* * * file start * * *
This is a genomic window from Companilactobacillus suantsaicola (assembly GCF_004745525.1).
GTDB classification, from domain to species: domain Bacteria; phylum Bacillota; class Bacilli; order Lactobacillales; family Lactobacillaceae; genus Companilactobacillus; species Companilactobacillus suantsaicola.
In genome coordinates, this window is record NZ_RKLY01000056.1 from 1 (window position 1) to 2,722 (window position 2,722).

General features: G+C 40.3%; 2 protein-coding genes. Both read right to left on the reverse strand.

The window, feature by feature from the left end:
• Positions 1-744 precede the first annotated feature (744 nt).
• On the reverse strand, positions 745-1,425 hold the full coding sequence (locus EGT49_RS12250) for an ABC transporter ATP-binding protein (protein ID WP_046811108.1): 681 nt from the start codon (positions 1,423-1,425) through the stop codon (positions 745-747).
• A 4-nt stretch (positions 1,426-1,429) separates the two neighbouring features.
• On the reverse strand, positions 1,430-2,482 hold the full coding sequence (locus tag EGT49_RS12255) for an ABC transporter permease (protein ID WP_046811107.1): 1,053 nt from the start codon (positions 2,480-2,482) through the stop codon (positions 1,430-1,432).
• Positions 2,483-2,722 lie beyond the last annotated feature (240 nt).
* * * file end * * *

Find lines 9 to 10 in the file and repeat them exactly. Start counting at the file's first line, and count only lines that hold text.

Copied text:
• On the reverse strand, positions 1,430-2,482 hold the full coding sequence (locus tag EGT49_RS12255) for an ABC transporter permease (protein ID WP_046811107.1): 1,053 nt from the start codon (positions 2,480-2,482) through the stop codon (positions 1,430-1,432).
• Positions 2,483-2,722 lie beyond the last annotated feature (240 nt).